Indecision 2008 – Jerusalem Style
Guest post by Shira
Are you eligible to vote? Where do you go to vote? Who is the best mayoral candidate choice for you? When will Porush’s character finally be debuting on South Park? Stay tuned to The Big Felafel for Shira’s exclusive Jerusalem municipal election coverage.
With the November 11, 2008 Jerusalem Municipality elections fast approaching, it’ s time for you to get schooled in local political election jargon and regulations. So I will hold your hand, answer your questions and yes, tell you who to vote for on 11.11.
If we have learned anything from the last 2 American oh-shit-Florida-what-the-hell-happened elections, it’s that the price for mistakes in the voting booth is very, very high. This year is a critical vote in Jerusalem, since whoever gets elected will allocate the budget, construct unnecessary trains, close secular schools and build bridges leading nowhere, thus affecting your daily life.
In the last election, 180,000 Jerusalemites voted, which means that around 300,000 Jerusalem residents didn’t come out and vote. The split between the winning Mayoral candidate and the runner up was only 15,000 votes! We thank you, 300,000 lazy, apathetic, irresponsible Jerusalemites for all of the lovely congested, construction filled streets of our city center, for the 2 million shekel bridge opening ceremony, and for the expensive french lighting system on last year’s municipality sukkah!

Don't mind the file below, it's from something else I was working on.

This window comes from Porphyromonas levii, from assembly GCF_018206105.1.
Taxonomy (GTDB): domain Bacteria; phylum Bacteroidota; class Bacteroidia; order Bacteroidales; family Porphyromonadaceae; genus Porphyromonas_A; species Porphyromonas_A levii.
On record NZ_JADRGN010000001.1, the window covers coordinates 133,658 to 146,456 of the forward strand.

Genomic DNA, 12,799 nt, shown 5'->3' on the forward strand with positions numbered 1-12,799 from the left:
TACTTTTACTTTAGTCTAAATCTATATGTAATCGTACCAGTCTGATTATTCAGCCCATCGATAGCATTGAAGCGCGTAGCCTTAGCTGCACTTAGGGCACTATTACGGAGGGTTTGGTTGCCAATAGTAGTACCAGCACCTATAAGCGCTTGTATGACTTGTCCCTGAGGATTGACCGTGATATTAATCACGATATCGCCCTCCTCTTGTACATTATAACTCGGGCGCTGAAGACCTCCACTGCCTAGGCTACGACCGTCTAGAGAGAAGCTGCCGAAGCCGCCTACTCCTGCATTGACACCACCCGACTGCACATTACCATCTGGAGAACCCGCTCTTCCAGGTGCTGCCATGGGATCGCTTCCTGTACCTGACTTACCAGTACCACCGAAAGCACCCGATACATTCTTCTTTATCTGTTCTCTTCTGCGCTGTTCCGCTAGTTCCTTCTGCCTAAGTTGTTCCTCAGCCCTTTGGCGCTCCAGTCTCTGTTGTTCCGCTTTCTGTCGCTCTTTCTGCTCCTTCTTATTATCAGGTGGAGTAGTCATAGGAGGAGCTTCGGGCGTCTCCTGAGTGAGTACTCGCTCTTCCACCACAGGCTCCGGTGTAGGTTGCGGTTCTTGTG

There is no denying that Jerusalem has its challenges but this election, with its multiple candidates and multiple parties, does not have to be one of them– in fact, it could be our way to a cleaner, younger, pluralistic future for Jerusalem. So lets see how we can break it down…
Today: Check that you are a Jerusalem resident. All citizens, 17 years and older can vote, but to vote in the Jerusalem municipal election you must be registered as a resident of the city on your teudat zehut (Israeli ID card). So make sure that your address is a Jerusalem address on your tz. If not, have it changed at misrad hapnim. I believe you have until 21 days before the election to change your address on your teudat zehut.
Soon, the election booklets will be sent to the address on your teudat zehut and that address determines where you go to place your vote. If you don’t get your election booklet in your mailbox(as listed on your tz), or have other questions about where you go to cast your vote, you can call the misrad hapnim hotline: 1800-300-059.
You can watch an awful Hebrew video about this process with English subtitles here. it is not informative at all, but it is mildly humorous.
Stay tuned for my next post about the candidates, parties and lists so you’ll know what your options are when you’re all alone in that voting booth. If you have questions, post them and I’ll do my best to find the answer in time for us to vote to safeguard the future of a diverse, productive and prosperous Jerusalem!